The tentacles of Facebook are beginning to look more and more.
A new report from the New York Times says Facebook is integrating all of its messaging platforms (Facebook Messenger, Instagram and WhatsApp) into the same infrastructure. The services would still be different, but the back-end connections between the three applications would become a master messaging platform.
It would also add end-to-end encryption to all services, something that is already standard in WhatsApp, which would mean greater privacy and security for DM in Instagram and Facebook Messenger.
It was reported that the CEO of Facebook, Mark Zuckerberg, is behind the initiative, promoting deeper integration of messaging services both technically and with the operation of the companies. Zuckerberg allegedly promised Instagram and the relative autonomy of WhatsApp when Facebook acquired the services. But more control over Facebook companies and Zuckerberg himself supposedly led to the departure of the original leaders of WhatsApp and Instagram.
Facebook did not deny the report and told the Times that it wants to “build the best messaging experiences we can, and people want messaging to be fast, simple, reliable and private.” The project is reportedly underway and hopes to complete the integration by 2020.
Facebook has a commercial interest to connect these networks. The popularity of Facebook has declined, especially among younger users, but Instagram is still a much appreciated social network. WhatsApp continues to grow and is a popular messaging application internationally. By joining all the services, Facebook can reach, analyze and announce better to all its audience at once.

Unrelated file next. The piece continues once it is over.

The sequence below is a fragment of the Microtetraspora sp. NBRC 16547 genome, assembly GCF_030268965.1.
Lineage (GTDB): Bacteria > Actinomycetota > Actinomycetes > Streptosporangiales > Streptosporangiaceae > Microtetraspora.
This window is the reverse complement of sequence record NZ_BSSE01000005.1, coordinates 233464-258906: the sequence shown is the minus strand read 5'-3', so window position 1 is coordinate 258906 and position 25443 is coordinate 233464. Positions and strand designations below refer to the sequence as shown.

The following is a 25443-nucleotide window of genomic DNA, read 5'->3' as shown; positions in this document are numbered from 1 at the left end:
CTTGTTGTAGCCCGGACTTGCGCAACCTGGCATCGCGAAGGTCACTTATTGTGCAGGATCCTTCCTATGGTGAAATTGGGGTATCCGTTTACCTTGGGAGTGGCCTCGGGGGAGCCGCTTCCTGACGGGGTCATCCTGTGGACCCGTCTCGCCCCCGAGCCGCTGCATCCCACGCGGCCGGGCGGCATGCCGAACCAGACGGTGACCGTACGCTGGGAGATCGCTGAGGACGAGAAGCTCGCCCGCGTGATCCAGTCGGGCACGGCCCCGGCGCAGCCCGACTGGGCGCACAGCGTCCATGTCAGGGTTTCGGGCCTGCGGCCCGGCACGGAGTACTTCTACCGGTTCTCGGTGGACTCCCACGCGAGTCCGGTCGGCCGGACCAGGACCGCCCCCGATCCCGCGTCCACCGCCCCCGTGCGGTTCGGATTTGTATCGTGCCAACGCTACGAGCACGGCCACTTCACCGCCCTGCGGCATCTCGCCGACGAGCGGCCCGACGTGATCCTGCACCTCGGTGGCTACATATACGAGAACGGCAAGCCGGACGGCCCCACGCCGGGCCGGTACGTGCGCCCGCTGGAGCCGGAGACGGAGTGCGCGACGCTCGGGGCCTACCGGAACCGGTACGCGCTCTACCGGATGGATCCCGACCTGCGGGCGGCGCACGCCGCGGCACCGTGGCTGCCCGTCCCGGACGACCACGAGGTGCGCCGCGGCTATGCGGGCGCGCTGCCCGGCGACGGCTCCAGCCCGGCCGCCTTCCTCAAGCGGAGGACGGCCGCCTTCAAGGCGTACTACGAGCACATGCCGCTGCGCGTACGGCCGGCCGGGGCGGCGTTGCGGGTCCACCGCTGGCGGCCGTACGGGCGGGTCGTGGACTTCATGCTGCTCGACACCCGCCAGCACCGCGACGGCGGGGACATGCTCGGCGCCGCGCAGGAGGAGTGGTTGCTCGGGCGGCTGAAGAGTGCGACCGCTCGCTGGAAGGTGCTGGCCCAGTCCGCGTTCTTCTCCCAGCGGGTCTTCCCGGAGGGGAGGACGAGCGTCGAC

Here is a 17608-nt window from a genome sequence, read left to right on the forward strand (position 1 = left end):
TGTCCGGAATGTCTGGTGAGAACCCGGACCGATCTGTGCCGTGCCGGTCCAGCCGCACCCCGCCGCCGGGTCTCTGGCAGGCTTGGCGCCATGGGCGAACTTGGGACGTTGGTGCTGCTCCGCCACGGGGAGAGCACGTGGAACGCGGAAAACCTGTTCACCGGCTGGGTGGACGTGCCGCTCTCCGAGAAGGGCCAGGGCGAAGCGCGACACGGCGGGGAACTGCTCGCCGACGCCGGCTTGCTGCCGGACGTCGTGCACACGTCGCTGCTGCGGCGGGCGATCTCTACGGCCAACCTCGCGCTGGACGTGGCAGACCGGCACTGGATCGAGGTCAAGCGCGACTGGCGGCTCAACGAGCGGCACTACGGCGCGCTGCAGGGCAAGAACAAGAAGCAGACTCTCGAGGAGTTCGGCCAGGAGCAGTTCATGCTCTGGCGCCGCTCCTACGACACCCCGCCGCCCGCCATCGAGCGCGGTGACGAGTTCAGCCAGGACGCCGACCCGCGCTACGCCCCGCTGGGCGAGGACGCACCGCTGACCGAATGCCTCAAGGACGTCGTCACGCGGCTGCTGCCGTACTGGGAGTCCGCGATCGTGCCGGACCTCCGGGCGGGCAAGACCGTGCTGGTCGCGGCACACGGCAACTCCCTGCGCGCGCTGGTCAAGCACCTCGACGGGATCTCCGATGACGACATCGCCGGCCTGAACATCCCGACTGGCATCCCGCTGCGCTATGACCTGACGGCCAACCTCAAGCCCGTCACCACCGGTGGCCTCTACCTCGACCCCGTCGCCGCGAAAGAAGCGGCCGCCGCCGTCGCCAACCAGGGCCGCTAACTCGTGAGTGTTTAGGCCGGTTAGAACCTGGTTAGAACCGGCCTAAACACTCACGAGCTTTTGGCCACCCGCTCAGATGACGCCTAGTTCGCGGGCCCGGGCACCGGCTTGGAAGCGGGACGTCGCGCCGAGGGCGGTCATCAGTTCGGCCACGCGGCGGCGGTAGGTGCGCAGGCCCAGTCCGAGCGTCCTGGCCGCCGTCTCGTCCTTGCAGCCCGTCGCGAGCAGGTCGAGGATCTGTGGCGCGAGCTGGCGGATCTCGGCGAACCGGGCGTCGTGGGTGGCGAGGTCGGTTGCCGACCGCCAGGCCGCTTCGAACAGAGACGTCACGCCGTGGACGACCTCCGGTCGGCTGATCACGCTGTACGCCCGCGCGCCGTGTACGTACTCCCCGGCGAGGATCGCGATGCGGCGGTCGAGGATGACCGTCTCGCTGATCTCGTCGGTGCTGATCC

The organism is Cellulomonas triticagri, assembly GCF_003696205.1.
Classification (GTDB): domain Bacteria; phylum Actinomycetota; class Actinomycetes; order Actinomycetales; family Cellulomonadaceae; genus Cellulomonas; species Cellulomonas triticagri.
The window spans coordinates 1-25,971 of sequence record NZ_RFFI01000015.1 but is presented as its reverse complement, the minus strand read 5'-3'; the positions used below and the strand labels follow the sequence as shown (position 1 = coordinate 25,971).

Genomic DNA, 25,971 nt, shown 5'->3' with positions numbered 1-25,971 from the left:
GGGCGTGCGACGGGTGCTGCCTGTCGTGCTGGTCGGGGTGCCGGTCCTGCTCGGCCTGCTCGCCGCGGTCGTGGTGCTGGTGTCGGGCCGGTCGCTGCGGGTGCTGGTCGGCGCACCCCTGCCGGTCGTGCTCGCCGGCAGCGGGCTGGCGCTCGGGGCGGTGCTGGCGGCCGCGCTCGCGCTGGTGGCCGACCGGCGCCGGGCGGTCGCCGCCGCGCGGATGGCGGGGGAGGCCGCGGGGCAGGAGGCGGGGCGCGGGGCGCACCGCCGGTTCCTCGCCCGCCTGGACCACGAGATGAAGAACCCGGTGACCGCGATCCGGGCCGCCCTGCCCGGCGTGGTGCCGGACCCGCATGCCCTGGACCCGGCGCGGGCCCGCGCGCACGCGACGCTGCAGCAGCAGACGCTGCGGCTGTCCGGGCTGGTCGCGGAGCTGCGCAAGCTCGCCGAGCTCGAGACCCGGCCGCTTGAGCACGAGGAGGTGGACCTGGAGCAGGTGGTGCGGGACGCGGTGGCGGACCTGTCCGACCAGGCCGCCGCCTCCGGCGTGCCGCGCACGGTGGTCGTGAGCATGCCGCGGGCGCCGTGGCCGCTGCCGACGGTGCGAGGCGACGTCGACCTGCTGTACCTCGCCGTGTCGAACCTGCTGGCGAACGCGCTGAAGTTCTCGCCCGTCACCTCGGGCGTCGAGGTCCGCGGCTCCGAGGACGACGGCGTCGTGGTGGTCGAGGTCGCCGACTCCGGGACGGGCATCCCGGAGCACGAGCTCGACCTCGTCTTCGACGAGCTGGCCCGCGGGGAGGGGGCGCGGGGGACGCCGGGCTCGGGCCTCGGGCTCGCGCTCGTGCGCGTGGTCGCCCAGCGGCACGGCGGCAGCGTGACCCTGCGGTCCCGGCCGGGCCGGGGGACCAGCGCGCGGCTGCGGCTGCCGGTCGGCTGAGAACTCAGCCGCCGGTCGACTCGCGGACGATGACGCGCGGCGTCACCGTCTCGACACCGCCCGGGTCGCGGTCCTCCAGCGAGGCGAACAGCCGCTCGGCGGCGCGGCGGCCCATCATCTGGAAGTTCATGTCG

— Vindu Goel (@vindugoel) 25 January 2019
But the measure also raises questions about what this means for users. Unlike Facebook, WhatsApp and Instagram users are not required to use real names. So, if a WhatsApp user does not have a Facebook account, will their real identity be automatically generated in the Facebook backend? We already know that Facebook essentially maintains user profiles in non-users (called shadow profiles). Does this messaging integration take that capability one step further?
In addition, Facebook’s scrutiny as a monopoly has increased in recent months; There has been an increase in calls to “break up Facebook“. It is not clear how technically making all Facebook companies become a single messenger would affect that debate. But it could be added to the argument that Facebook runs an integrated product, not that it has monopoly control over different competitors.
The initiative supposedly provoked a violent reaction, especially in WhatsApp. The employees are not sure what is behind the insistence of Mark Zuckerberg on the project. But apparently, the engineers are giving this a thumbs down.